HttpContext

Discussion in 'ASP .Net Security' started by Martin Madreza, Nov 6, 2003.

  1. Hello,

    i searched 2days for a solution and maybe someone can help me.

    I'm programmin' a C# Assemblie and don't know which class I should use
    for a WebRequest where I can hold the connection like in the
    InternetExplorer.

    I connect to http://www.mypage.com:7070/main?name=myname&pass=mypass

    with HttpWebResponse and GetResponse or with a WebClient. Both ways
    deliver me the right page. I'm logged in!

    Now I want to get the http://www.mypage.com:7070/topframe page but I'm
    no longer logged in. How can I hold the connection? I tried with
    System.Web.HttpContext, WebClient or
    http://www.mypage.com:7070/topframe?name=myname&pass=mypass and
    searched the hole Web for information...

    Does the HttpContext work in C# programs?

    How does the IE handel this? i hope some on got an idea or know where
    i can find informations.

    MM
    Martin Madreza, Nov 6, 2003
    #1
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  2. Martin Madreza

    Steve Jansen Guest

    Hi Martin,

    The response from
    http://www.mypage.com:7070/main?name=myname&pass=mypass likely includes
    some authentication token, such as an authentication cookie or a
    redirect to a URL with a querystring token.

    I would examine intializing the HttpWebClient.CookieContainer property,
    so that your client receives and maintains the state of cookies when
    communicating with the remote web app.

    Try the C# code below.

    Hope it helps,
    Steve


    using System;
    using System.IO; // Stream
    using System.Net; /* Uri, HttpWebRequest, HttpWebResponse, Uri
    WebException */

    namespace Sample
    {

    class WebExample
    {
    static int Main()
    {
    Uri loginUri = new
    Uri("http://www.mypage.com:7070/main?name=myname&pass=mypass");
    Uri contentUri = new Uri("http://www.mypage.com:7070/topframe");
    CookieContainer cookies = new CookieContainer();
    HttpWebRequest request;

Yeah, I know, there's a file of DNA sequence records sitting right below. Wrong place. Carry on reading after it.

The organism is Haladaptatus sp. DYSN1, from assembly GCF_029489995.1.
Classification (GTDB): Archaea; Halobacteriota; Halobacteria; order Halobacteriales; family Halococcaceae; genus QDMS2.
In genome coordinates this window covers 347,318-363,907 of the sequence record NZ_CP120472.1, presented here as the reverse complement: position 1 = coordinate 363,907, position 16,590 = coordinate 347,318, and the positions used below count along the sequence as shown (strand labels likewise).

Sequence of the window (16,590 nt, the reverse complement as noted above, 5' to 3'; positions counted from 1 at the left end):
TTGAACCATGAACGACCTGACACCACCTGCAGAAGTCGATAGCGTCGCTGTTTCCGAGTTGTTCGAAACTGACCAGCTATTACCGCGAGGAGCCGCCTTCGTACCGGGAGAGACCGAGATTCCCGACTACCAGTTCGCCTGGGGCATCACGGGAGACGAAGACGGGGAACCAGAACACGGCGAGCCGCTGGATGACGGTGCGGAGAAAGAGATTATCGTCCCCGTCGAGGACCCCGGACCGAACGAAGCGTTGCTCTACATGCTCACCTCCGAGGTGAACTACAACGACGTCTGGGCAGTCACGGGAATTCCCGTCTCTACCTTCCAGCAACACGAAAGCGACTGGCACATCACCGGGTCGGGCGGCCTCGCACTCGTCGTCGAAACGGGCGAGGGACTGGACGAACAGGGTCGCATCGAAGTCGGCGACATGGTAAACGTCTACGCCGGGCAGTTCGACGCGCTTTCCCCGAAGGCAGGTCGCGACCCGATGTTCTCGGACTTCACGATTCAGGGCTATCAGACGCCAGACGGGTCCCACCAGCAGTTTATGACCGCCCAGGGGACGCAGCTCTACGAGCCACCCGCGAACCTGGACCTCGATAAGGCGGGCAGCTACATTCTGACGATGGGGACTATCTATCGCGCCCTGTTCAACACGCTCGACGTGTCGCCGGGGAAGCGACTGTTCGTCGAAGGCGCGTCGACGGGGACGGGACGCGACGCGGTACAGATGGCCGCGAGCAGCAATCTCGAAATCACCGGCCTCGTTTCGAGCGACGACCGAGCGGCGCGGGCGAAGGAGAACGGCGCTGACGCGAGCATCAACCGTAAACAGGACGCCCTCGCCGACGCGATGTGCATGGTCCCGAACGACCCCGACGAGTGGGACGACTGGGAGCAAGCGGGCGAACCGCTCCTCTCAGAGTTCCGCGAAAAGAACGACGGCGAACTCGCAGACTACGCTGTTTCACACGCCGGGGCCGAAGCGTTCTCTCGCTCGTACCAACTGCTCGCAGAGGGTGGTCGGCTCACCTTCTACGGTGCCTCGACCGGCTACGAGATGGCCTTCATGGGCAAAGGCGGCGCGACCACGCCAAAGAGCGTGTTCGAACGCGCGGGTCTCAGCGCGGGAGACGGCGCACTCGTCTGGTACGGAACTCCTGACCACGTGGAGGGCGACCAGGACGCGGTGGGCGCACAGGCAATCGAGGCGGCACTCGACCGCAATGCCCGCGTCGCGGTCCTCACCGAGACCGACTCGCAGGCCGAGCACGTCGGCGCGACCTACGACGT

HttpWebResponse response;
    Stream responseStream;

    try
    {
    request = (HttpWebRequest)WebRequest.Create(loginUri);
    request.CookieContainer = cookies;
    response = (HttpWebResponse)request.GetResponse();
    Console.WriteLine("HTTP {0:D} {1}", response.StatusCode,
    response.ResponseUri);

    request = (HttpWebRequest)WebRequest.Create(contentUri );
    request.CookieContainer = cookies;
    response = (HttpWebResponse)request.GetResponse();
    responseStream = response.GetResponseStream();

    Console.WriteLine("HTTP {0:D} {1}", response.StatusCode,
    response.ResponseUri);

    // read responseStream
    responseStream.Close();
    }
    catch(WebException ex)
    {
    // handle exception here
    Console.WriteLine("Exception: {0}", ex.ToString());
    }

    return 0;
    }
    }

    }


    Martin Madreza wrote:
    > Hello,
    >
    > i searched 2days for a solution and maybe someone can help me.
    >
    > I'm programmin' a C# Assemblie and don't know which class I should use
    > for a WebRequest where I can hold the connection like in the
    > InternetExplorer.
    >
    > I connect to http://www.mypage.com:7070/main?name=myname&pass=mypass
    >
    > with HttpWebResponse and GetResponse or with a WebClient. Both ways
    > deliver me the right page. I'm logged in!
    >
    > Now I want to get the http://www.mypage.com:7070/topframe page but I'm
    > no longer logged in. How can I hold the connection? I tried with
    > System.Web.HttpContext, WebClient or
    > http://www.mypage.com:7070/topframe?name=myname&pass=mypass and
    > searched the hole Web for information...
    >
    > Does the HttpContext work in C# programs?
    >
    > How does the IE handel this? i hope some on got an idea or know where
    > i can find informations.
    >
    > MM
    Steve Jansen, Nov 6, 2003
    #2
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  3. it works!!!

    great - many thanks

    MM
    Martin Madreza, Nov 7, 2003
    #3
    1. Advertising

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